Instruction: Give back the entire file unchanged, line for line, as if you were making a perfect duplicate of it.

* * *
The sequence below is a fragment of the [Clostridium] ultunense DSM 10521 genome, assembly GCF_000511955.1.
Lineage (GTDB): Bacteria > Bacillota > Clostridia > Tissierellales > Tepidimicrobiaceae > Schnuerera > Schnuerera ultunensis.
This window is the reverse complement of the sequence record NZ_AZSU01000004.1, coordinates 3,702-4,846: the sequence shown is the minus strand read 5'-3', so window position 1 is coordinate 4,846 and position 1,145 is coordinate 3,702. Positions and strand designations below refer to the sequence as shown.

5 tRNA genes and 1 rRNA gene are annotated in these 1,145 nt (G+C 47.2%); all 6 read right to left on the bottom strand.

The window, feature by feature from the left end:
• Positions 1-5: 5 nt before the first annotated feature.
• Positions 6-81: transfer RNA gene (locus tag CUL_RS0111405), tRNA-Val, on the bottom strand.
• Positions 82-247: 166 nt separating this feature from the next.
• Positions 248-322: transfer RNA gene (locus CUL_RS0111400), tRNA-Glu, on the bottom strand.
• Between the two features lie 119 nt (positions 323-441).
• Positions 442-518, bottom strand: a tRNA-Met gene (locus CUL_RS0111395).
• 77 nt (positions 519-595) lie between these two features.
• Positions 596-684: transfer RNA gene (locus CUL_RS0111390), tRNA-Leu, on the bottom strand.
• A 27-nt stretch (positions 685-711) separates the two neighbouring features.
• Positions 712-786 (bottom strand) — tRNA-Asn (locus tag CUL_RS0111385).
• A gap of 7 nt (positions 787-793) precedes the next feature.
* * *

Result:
The sequence below is a fragment of the [Clostridium] ultunense DSM 10521 genome, assembly GCF_000511955.1.
Lineage (GTDB): Bacteria > Bacillota > Clostridia > Tissierellales > Tepidimicrobiaceae > Schnuerera > Schnuerera ultunensis.
This window is the reverse complement of the sequence record NZ_AZSU01000004.1, coordinates 3,702-4,846: the sequence shown is the minus strand read 5'-3', so window position 1 is coordinate 4,846 and position 1,145 is coordinate 3,702. Positions and strand designations below refer to the sequence as shown.

5 tRNA genes and 1 rRNA gene are annotated in these 1,145 nt (G+C 47.2%); all 6 read right to left on the bottom strand.

The window, feature by feature from the left end:
• Positions 1-5: 5 nt before the first annotated feature.
• Positions 6-81: transfer RNA gene (locus tag CUL_RS0111405), tRNA-Val, on the bottom strand.
• Positions 82-247: 166 nt separating this feature from the next.
• Positions 248-322: transfer RNA gene (locus CUL_RS0111400), tRNA-Glu, on the bottom strand.
• Between the two features lie 119 nt (positions 323-441).
• Positions 442-518, bottom strand: a tRNA-Met gene (locus CUL_RS0111395).
• 77 nt (positions 519-595) lie between these two features.
• Positions 596-684: transfer RNA gene (locus CUL_RS0111390), tRNA-Leu, on the bottom strand.
• A 27-nt stretch (positions 685-711) separates the two neighbouring features.
• Positions 712-786 (bottom strand) — tRNA-Asn (locus tag CUL_RS0111385).
• A gap of 7 nt (positions 787-793) precedes the next feature.